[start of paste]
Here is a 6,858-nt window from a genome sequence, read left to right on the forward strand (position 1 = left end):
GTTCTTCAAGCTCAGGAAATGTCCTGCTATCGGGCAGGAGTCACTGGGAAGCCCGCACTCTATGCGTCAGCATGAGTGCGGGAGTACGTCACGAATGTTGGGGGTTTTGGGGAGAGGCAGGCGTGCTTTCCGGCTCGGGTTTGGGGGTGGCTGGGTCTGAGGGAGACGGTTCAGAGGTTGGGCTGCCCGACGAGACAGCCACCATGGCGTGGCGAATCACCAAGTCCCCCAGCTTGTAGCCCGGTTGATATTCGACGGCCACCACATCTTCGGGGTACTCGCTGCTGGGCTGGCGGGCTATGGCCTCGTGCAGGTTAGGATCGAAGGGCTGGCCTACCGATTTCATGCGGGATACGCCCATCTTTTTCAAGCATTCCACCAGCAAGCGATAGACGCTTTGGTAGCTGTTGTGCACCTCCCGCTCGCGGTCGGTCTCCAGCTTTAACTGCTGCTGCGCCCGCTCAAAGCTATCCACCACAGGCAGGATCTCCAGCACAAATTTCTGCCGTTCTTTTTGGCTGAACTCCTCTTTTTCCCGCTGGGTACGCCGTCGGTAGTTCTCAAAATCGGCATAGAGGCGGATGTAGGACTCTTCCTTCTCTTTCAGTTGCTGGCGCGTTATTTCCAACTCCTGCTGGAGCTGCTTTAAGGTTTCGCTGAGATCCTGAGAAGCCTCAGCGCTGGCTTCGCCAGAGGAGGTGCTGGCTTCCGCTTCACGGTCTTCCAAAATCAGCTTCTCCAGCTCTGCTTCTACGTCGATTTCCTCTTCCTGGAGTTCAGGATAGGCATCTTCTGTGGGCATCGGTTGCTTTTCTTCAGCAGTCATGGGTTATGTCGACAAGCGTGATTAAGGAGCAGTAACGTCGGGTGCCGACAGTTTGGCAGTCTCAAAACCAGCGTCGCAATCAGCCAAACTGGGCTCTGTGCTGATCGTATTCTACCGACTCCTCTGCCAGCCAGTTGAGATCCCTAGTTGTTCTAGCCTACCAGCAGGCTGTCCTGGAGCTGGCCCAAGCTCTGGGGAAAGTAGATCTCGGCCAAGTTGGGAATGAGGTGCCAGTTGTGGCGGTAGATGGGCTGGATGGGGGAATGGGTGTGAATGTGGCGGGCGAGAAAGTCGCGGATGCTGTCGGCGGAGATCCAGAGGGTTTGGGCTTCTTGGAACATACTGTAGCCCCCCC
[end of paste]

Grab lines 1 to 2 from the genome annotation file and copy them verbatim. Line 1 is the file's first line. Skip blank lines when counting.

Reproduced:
Here is a 6,858-nt window from a genome sequence, read left to right on the forward strand (position 1 = left end):
GTTCTTCAAGCTCAGGAAATGTCCTGCTATCGGGCAGGAGTCACTGGGAAGCCCGCACTCTATGCGTCAGCATGAGTGCGGGAGTACGTCACGAATGTTGGGGGTTTTGGGGAGAGGCAGGCGTGCTTTCCGGCTCGGGTTTGGGGGTGGCTGGGTCTGAGGGAGACGGTTCAGAGGTTGGGCTGCCCGACGAGACAGCCACCATGGCGTGGCGAATCACCAAGTCCCCCAGCTTGTAGCCCGGTTGATATTCGACGGCCACCACATCTTCGGGGTACTCGCTGCTGGGCTGGCGGGCTATGGCCTCGTGCAGGTTAGGATCGAAGGGCTGGCCTACCGATTTCATGCGGGATACGCCCATCTTTTTCAAGCATTCCACCAGCAAGCGATAGACGCTTTGGTAGCTGTTGTGCACCTCCCGCTCGCGGTCGGTCTCCAGCTTTAACTGCTGCTGCGCCCGCTCAAAGCTATCCACCACAGGCAGGATCTCCAGCACAAATTTCTGCCGTTCTTTTTGGCTGAACTCCTCTTTTTCCCGCTGGGTACGCCGTCGGTAGTTCTCAAAATCGGCATAGAGGCGGATGTAGGACTCTTCCTTCTCTTTCAGTTGCTGGCGCGTTATTTCCAACTCCTGCTGGAGCTGCTTTAAGGTTTCGCTGAGATCCTGAGAAGCCTCAGCGCTGGCTTCGCCAGAGGAGGTGCTGGCTTCCGCTTCACGGTCTTCCAAAATCAGCTTCTCCAGCTCTGCTTCTACGTCGATTTCCTCTTCCTGGAGTTCAGGATAGGCATCTTCTGTGGGCATCGGTTGCTTTTCTTCAGCAGTCATGGGTTATGTCGACAAGCGTGATTAAGGAGCAGTAACGTCGGGTGCCGACAGTTTGGCAGTCTCAAAACCAGCGTCGCAATCAGCCAAACTGGGCTCTGTGCTGATCGTATTCTACCGACTCCTCTGCCAGCCAGTTGAGATCCCTAGTTGTTCTAGCCTACCAGCAGGCTGTCCTGGAGCTGGCCCAAGCTCTGGGGAAAGTAGATCTCGGCCAAGTTGGGAATGAGGTGCCAGTTGTGGCGGTAGATGGGCTGGATGGGGGAATGGGTGTGAATGTGGCGGGCGAGAAAGTCGCGGATGCTGTCGGCGGAGATCCAGAGGGTTTGGGCTTCTTGGAACATACTGTAGCCCCCCC